When the news broke on Monday, Dec. 7 that Jimmy Carter, who recently disclosed he had a serious and likely-fatal form of cancer, suddenly had ‘no evidence of cancer,’ Carter-watchers went a little crazy.

Some people, of course, were thrilled to hear that the former U.S. president was no longer at death’s door.

Others, especially strong pro-Israel activists were aghast when they read in a widely-circulated news article, that Keytruda, the drug credited for Carter’s health turnaround, was developed in Israel. Carter is widely-reviled as a virulent and relentless basher of Israel.

A 2014 article in YNet described Keytruda as an “Israeli breakthrough.”

Some people were outraged that Carter, a supporter of the BDS movement to boycott Israeli goods, was cured of cancer by a drug he would encourage others to boycott.

That drug, Keytruda, is indeed a breakthrough drug, but it was not developed in Israel.

This new drug, distributed by the American drug company Merck and developed by Nanostring Technologies, based in Seattle, Washington, became widely available last year, although it has been used in clinical trials for a number of years, according to Dr. Rene Rothstein Rubin, the director of the Cancer Center at Hahnemann University Hospital, in Philadelphia, Pennsylvania.

Rubin explained that Keytruda is a form of immune therapy, and is a “program cell death” inhibitor. It works by “inhibiting the cancer cells from proliferating, and by kickstarting the body’s immune response to fight the cancer cells.”

It does that by enabling the body’s immune system to break down the “protective coating” which encase cancer cells. Cancer cells don’t know when to stop reproducing.

Rubin explained: “if you have a cut on your hand, your skin cells reproduce until the two cut sides meet. Cancer cells don’t get the signal to ‘turn off.’ The immune therapy utilized in Keytruda allows the body’s immune cells to block the cancer cells from continuing to reproduce.”

Rubin described Keytruda and the immune therapy approach to cancers as “very exciting. It works by using the power of our own immune system to kill the cancer cells.”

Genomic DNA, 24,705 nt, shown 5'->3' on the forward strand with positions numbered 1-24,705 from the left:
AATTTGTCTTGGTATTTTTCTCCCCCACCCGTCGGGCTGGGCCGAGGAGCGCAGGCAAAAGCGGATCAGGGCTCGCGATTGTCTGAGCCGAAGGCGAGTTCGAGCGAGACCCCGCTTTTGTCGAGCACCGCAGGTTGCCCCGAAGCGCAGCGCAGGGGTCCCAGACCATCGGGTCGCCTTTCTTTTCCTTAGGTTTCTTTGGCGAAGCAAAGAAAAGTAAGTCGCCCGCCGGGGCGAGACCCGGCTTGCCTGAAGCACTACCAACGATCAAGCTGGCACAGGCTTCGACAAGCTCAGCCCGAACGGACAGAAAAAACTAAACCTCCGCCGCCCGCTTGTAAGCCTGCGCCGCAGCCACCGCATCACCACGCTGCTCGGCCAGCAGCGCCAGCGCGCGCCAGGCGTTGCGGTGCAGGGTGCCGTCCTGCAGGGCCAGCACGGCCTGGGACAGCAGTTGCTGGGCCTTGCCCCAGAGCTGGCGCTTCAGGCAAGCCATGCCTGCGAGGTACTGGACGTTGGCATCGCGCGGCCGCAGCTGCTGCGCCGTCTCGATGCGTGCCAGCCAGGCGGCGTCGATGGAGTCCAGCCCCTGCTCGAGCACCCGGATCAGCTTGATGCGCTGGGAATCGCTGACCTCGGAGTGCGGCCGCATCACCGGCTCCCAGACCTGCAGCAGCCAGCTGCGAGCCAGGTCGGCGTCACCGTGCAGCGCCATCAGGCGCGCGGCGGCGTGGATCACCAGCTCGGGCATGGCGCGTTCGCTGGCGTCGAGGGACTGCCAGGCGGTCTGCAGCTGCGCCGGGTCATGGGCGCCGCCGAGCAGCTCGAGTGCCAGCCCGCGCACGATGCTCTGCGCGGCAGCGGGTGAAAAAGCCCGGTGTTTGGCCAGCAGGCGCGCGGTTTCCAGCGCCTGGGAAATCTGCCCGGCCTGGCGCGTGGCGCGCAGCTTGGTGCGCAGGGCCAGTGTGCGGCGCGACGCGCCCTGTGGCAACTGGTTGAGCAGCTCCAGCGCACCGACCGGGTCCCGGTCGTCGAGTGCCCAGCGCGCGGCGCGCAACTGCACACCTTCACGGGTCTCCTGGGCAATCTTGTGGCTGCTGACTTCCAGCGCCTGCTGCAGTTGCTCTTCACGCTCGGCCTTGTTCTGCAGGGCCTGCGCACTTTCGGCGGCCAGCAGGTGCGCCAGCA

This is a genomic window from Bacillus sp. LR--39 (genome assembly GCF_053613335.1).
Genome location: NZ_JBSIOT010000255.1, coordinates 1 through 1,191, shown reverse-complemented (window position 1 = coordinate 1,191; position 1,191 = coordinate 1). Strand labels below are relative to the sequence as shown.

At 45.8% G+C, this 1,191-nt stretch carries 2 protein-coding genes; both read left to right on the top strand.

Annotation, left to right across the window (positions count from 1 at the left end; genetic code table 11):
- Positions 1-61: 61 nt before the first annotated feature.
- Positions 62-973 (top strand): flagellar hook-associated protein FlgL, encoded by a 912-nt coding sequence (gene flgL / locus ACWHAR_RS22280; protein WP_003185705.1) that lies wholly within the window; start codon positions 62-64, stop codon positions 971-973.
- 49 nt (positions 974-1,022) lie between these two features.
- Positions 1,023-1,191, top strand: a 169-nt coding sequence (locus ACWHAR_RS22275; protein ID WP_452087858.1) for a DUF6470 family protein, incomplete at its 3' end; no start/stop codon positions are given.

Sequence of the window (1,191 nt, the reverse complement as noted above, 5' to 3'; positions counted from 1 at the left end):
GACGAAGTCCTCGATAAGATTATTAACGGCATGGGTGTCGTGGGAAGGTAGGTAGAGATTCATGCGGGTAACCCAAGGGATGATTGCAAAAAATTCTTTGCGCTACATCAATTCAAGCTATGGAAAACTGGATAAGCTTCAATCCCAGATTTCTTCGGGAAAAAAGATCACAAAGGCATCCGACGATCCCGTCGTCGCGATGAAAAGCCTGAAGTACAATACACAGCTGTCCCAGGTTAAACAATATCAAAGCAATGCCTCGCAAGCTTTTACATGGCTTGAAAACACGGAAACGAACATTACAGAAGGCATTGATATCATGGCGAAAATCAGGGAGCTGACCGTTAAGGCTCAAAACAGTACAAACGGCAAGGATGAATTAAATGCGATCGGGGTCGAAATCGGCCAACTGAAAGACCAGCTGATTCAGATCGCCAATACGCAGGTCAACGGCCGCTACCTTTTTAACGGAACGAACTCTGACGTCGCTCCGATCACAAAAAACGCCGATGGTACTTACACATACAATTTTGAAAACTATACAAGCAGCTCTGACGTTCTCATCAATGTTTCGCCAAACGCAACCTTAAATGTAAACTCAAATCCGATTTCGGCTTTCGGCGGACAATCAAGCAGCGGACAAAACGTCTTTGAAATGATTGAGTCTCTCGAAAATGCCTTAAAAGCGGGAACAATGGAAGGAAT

Right now Keytruda is approved for melanoma and lung cancer. Carter has stage 4 melanoma — the most serious stage. Keytruda is also now in clinical trials, in the pipeline to be approved for renal cell cancer. Clinical trials for Keytruda were carried out at Tel Aviv’s Sheba Hospital at Tel Hashomer Medical Center in Israel, as well as in other places. That is where the confusion arose about the drug having been developed in Israel.

Rubin said the advance made with the perfection of immune therapy is huge, and has energized the oncologic community. Further advances in immune therapy are expected to eventually provide a huge breakthrough for genetically-transmitted cancers, like certain kinds of breast cancer, such as the BRAC1 and BRAC2 breast cancers.

Another benefit of the immune therapy approach, as opposed to chemotherapy, is that the side effects are relatively minor, compared to those with chemotherapy. “In fact,” Rubin explains, “the immune therapy works in the exact opposite way, and so has the opposite effects, including side effects, from chemotherapy, which suppresses the body’s immune system.”

But as enthusiastic as Rubin was about Keytruda, she repeatedly cautioned “it is not a cure. Instead, what looks like a cure simply means there is no discernible evidence of the disease right now.”

So, although test results for Jimmy Carter reveal that right now he is cancer free, he has not been cured. And the drug that did not cure him? It was tested, but not developed, in Israel.

Lori Lowenthal Marcus

Former US Pres. Jimmy Carter Announces He Has Cancer

Thursday, August 13th, 2015